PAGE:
Reporting


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PwC Services

PwC International Relationships

  • CSR Europe - Board member

  • ESRA - Management Committee and Jury Member of the European Sustainability Reporting Award Scheme

  • FEE - Active members in the Sustainability Working Group of the European Federation of Accountants

  • GRI – Charter sponsor of the Global Reporting Initiative and active involvement in many GRI working groups

  • ISEA - Council Member of the International Institute for Social and Ethical Accountability (AccountAbility) - AA1000AS training as well as various other co-operations

  • WBCSD - Member of the World Business Council for Sustainable Development where Sam DiPiazza co-chairs a working group on Accountability & Reporting


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PwC Services

PwC Service Offering Overview

  • Communications Planning and Strategy

  • Governance, Systems and Processes for Communications

  • Content Development

  • Analysis and Feedback

  • Assurance

  • * All parts of the service offering may be applied to both internal as well as external reporting and communications


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    Case Studies

    Selection of Reporting Engagements

    • USA, Global Food & Beverage Company

      • GRI assessment

    • Switzerland, Pharmaceutical Company

      • Assurance of Corporate Citizenship reporting

    • Denmark, Ministry of Environment

      • Green accounts reporting

    • Russia, Norilsk Nickel

      • Assurance of social report


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    Case Studies


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    Selected PwC Projects in Russia

    • Framework for Social Report

    • Assurance on Social Report

    • Assurance on Social Report – Sakhalin Island Operations

    • Environmental Management Systems Audits

    • Environmental Training

    • Environmental Management Systems Audits

    • Environmental Training

    • Supply chain audits – Health and Safety, workplace conditions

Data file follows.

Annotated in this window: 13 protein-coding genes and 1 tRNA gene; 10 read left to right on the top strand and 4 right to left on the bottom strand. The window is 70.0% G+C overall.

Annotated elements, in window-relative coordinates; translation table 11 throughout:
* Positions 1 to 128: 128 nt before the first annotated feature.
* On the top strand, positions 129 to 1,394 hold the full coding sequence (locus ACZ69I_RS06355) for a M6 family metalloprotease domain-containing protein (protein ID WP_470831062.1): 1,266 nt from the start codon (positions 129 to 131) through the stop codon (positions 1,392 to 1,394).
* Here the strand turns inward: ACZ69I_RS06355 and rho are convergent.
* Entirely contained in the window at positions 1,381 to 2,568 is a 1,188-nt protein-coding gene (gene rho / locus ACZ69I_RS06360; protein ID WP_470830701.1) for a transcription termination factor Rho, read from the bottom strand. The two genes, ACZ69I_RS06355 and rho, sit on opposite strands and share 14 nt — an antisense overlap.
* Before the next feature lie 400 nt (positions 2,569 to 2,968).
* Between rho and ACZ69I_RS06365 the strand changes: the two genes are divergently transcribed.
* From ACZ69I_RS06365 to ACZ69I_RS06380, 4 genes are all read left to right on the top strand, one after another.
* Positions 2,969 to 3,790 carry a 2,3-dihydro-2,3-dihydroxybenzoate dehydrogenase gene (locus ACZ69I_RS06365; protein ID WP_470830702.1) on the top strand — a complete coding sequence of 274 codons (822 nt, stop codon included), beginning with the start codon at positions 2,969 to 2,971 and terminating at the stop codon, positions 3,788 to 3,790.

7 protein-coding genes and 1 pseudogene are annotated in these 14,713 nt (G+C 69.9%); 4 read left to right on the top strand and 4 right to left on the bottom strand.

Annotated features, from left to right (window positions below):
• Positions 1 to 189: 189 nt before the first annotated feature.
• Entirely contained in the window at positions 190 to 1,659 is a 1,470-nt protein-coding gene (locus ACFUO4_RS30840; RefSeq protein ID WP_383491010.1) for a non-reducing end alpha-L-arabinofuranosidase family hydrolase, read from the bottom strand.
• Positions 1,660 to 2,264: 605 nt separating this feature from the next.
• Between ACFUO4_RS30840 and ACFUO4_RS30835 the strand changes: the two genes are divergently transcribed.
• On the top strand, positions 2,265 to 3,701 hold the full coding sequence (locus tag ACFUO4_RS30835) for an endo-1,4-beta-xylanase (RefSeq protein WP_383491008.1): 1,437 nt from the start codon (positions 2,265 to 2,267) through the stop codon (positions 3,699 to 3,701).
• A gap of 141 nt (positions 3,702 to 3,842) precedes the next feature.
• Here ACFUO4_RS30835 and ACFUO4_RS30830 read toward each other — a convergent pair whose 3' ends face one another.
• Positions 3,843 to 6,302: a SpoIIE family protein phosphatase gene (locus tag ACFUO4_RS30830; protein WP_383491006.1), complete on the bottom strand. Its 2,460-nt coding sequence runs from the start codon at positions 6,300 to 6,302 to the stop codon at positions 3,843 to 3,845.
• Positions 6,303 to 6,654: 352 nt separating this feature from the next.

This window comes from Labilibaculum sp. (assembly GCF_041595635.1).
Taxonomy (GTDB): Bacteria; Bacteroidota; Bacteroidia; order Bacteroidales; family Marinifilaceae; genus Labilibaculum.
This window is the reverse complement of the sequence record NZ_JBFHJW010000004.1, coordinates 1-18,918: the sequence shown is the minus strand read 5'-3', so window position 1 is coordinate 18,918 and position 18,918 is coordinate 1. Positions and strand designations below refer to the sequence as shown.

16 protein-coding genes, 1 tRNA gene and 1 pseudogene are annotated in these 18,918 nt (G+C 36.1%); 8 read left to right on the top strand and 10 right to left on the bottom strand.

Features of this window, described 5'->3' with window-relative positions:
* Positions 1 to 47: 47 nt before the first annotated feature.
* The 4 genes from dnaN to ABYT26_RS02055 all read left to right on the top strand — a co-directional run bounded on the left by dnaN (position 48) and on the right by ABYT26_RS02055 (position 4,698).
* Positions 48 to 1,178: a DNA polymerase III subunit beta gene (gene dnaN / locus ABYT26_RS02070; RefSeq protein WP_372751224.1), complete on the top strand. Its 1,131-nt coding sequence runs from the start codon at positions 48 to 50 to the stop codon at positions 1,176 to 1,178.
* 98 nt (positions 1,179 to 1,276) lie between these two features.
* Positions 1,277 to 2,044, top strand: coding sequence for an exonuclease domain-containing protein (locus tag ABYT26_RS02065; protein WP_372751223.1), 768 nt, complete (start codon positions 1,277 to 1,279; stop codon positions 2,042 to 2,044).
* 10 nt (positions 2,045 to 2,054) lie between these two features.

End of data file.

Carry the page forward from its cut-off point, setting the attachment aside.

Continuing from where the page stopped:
• Audits - Health and Safety, workplace conditions

    • Environmental Management Systems Audits

    • Environmental Training


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    4. Voluntary Reporting in EECCA

    Proposals


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    Proposals

    Encouraging Reporting in EECCA

    • Using sustainability related business platforms

      • Discuss and encourage corporate reporting (e.g. Responsible Business Forum event in Poland 2003 (PwC presented reporting landscape, business case for reporting…outcome: if the government support it, companies will invest)

    • Public sector driven Workshops:

      – raise awareness of the importance of voluntary reporting

      – disseminate best practice

    • Participation in developing guidance documents

    • Assessment of voluntary reporting in EECCA:

      – assess the current status of voluntary reporting

      – identify obstacles to voluntary reporting

      – recommend initiatives to encourage more voluntary reporting

    • Existing PwC Environmental reporting services,ISO 14001 / OHSAS 18001 / AA1000


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    Thomas ScheiwillerPartnerXLOS Sustainability Leadership Team

    Zurich, Switzerland

    phone+41 1 630 28 [email protected]

    Samuel GähwilerSenior ConsultantSustainability Team Switzerland

    Zurich, Switzerland

    phone+41 1 630 27 [email protected]

    © 2004 PricewaterhouseCoopers. All rights reserved. PricewaterhouseCoopers refers to the network

    of member firms of PricewaterhouseCoopers International Limited, each of which is a separate and

    independent legal entity. *connectedthinking is a trademark of PricewaterhouseCoopers.